Data minimisation is a key part of information security and the GDPR (General Data Protection Regulation) in particular.
Its principles are at the heart of effective data protection practices, and are intended to prevent privacy breaches and minimise the damage when security incidents occur.
What is data minimisation?
Data minimisation requires organisations to process personal data only if it serves a specific purpose, and to retain it for only as long as it’s needed to meet that purpose.
Article 5(1) of the GDPR provides further guidance, explaining that organisations should consider three factors whenever they process personal information:
- Adequacy: is the personal data that’s been processed sufficient to fulfil your stated purpose?
- Relevance: does the information have a clear link to that purpose?
- Necessity: do you have more information than you need to fulfil that purpose?
Meeting the requirements
The GDPR doesn’t provide specific guidance on the sorts of practices that meet the threshold of adequacy, relevance and necessity. This is because the answer will depend on the specific circumstances for processing and using the personal data.
As such, organisations must justify their processing practices and explain why they meet the guidelines for data minimisation.
The first step to solving that issue is to understand what you are trying to achieve with this data processing activity. In other words: what is all this information going to be used for? You should be as specific as possible when answering this question, identifying clear objectives.
You can use your documented lawful basis for processing as a guideline here. For example, if you’re processing the information to meet your legal obligations or contractual requirements, you can identify specific activities within those terms.
Likewise, if you’re processing information to protect an individuals’ vital interests, you can ask yourself how each piece of data supports that activity.
You must be careful when completing this process. It might not seem like a crucial task, at least compared to measures specifically designed to prevent data breaches, but data minimisation is a core principle of the GDPR.
The damage caused by data breaches is often exacerbated by organisations processing unnecessary amounts of personal information, thus increasing the volume of data compromised in security incidents.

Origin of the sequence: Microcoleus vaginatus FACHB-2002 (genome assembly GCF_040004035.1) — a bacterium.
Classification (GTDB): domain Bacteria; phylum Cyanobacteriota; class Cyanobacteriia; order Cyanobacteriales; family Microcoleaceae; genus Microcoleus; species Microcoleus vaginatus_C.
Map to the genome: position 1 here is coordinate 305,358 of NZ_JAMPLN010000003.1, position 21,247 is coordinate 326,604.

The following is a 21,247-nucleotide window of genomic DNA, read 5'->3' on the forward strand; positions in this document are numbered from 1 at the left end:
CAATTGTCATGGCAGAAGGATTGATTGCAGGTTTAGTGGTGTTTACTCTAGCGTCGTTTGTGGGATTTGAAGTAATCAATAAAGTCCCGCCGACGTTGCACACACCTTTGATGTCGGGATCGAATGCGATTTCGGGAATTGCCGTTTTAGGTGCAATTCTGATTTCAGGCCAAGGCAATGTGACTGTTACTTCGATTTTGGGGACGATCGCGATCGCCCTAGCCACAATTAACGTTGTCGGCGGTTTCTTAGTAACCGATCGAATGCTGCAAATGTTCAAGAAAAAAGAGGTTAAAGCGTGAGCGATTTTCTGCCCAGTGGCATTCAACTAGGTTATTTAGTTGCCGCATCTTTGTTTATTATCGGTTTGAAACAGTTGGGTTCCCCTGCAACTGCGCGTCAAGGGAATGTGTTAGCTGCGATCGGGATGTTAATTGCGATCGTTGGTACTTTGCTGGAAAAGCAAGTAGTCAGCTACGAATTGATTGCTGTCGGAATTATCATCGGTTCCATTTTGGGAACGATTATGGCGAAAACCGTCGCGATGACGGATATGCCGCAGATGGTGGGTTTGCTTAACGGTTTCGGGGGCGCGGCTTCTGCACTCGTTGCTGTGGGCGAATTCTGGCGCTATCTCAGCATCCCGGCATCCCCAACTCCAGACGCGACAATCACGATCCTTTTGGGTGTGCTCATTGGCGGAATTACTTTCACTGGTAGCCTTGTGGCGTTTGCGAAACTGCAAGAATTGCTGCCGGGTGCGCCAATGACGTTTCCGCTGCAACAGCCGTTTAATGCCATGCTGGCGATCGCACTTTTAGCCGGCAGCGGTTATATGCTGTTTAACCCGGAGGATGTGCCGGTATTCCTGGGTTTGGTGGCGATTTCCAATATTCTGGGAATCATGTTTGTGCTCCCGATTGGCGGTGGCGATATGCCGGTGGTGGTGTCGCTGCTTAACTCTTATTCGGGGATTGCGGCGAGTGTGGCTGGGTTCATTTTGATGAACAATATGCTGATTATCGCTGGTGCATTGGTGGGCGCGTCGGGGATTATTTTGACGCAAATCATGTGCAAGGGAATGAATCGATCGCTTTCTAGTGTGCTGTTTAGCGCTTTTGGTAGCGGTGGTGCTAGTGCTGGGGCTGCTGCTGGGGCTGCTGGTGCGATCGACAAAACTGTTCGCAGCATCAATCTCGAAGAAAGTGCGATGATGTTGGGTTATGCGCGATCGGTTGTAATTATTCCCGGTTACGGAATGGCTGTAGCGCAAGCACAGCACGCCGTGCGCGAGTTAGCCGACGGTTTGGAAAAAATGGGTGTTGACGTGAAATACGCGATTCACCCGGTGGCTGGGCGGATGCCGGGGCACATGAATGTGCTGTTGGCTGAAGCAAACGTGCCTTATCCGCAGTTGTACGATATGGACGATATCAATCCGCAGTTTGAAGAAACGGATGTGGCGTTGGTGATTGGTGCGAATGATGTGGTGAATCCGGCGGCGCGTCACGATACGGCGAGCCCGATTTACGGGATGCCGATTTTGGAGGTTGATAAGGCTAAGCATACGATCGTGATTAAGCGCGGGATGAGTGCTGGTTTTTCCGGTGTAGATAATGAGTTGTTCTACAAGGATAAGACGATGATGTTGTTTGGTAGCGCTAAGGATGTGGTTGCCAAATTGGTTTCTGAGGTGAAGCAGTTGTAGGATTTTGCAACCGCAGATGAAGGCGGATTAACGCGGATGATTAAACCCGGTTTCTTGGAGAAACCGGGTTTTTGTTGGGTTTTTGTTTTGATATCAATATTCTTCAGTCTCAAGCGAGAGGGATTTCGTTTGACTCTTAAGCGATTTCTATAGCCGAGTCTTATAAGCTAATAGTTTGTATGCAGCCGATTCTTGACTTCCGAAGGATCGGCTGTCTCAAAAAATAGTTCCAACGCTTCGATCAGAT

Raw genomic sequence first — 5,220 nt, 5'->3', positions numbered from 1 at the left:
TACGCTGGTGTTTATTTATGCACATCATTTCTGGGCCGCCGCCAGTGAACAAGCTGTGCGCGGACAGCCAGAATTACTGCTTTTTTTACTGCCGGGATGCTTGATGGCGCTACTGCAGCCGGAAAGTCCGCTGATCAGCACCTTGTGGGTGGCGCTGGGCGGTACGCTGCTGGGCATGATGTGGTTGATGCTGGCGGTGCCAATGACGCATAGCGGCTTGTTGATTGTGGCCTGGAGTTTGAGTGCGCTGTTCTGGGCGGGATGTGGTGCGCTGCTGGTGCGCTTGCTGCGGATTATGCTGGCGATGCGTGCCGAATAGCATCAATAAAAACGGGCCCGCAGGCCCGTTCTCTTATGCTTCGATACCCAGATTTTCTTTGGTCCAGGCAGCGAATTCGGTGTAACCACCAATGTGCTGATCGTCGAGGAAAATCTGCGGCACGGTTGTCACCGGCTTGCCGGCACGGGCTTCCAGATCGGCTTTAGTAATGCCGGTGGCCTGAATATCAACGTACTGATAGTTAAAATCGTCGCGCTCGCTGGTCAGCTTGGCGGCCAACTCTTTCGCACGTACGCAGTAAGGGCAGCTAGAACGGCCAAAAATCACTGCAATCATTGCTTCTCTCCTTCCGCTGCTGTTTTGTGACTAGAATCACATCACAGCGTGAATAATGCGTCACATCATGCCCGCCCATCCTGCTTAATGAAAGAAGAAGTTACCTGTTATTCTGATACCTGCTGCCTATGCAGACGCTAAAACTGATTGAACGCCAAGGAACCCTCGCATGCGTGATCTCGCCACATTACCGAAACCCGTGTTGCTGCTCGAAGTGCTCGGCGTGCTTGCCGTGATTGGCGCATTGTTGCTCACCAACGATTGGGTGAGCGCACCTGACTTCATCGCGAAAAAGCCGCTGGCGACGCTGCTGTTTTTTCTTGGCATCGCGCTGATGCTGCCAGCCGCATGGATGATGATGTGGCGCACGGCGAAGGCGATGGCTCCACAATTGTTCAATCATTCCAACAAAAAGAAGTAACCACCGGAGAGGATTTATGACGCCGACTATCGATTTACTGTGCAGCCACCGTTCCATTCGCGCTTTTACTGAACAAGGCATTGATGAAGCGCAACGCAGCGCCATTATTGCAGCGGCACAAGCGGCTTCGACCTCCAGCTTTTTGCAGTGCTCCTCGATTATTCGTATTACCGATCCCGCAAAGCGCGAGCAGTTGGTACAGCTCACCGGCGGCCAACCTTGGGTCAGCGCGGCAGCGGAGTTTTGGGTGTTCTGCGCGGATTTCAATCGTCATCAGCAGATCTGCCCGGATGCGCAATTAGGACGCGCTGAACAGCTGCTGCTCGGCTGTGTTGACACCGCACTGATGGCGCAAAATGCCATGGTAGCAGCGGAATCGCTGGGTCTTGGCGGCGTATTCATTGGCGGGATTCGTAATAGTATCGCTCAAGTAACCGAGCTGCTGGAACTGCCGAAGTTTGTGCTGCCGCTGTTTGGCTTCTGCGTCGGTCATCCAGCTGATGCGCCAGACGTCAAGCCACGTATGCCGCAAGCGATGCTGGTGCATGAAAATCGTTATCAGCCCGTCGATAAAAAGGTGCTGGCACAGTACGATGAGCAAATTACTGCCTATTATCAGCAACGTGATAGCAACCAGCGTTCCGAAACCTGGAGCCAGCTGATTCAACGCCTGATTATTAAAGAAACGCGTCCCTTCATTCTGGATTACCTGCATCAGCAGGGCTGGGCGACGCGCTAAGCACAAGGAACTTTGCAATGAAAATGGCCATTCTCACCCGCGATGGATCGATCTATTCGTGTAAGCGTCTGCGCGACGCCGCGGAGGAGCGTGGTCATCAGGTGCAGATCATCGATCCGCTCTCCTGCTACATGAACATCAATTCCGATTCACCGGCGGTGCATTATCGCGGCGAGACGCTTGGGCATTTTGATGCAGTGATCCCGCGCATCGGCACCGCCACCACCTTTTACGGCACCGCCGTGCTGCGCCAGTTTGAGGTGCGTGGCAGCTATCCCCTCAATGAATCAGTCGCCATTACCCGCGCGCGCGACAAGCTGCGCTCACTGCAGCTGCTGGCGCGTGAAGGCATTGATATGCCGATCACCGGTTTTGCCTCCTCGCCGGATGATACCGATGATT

By keeping your data processing activities to a minimum, you reduce the threat of data breaches and privacy violations. You also reduce the amount of work you need to do to protect and maintain your records.
This is particularly true when it comes to special category data or criminal offence data, where extra precautions are in place.
If you are at all unsure whether your data processing practices meet the thresholds, you should err on the side of caution or seek expert guidance.
You should also review your processing practices periodically to ensure that the personal data you hold is still relevant and adequate.
What to look out for
The ICO (Information Commissioner’s Office) provides further guidance on the GDPR’s data minimisation requirements, and it provides examples of situations where compliance could be jeopardised.
In one scenario, the ICO describes a debt collection agency that’s trying to locate a particular debtor. After processing information on several people with a similar name, it finds the right person.
At this point, the agency must delete the relevant records for the people whose information it collected during its search. However, it’s a good idea to keep a basic record of the people it removed from its search, provided it has no intention of contacting them again.
The ICO highlights that an organisation cannot keep records on the off chance that they will be useful in the future. However, if it can document a reason why that information might be important at a later data, it’s permitted to retain it.
In another example, the ICO describes a group of individuals who set up a club. At first, it has only a handful of members who all know each other, and the activities are set up using the members’ names and email addresses.
Over time, the club becomes more popular and the administrators realise that they need additional information about its members in order to keep track of their membership status and subscription payments.
The ICO notes that, although the group hadn’t initially intended to process these types of data, it’s entitled to change the terms of processing as requirements change.
In fact, organisations that fail to change the terms of processing might actually be breaching their data protection obligations. If they don’t have enough data to perform necessary tasks – such as tracking subscriptions – their records are inadequate for the organisation’s purpose.
Personal data might also be considered inadequate if the organisation makes decisions about someone based on an incomplete understanding of the facts. Incomplete or inaccurate records could lead to information being misinterpreted and false judgements being drawn.
Organisations should prevent this by reviewing their records regularly to ensure that data is accurate and up to date.
Meeting your data minimisation requirements
Data minimisation is a crucial practice for all organisations, but as with many aspects of the GDPR, it’s a particular challenge for marketing departments.
It’s why IT Governance created GDPR and PECR – A guide for marketers to help explain the difficulties these teams face.
This free green paper explains what you need to do to ensure your marketing activities meet your regulatory requirements, and how you can save time by addressing all privacy legislation together.
It covers the key requirements of data protection laws in relation to marketing.
You’ll find a range of tips for meeting your GDPR and PECR compliance requirements, including the rules surrounding consent.
Avoid the risk of non-compliance. Download your free guide today.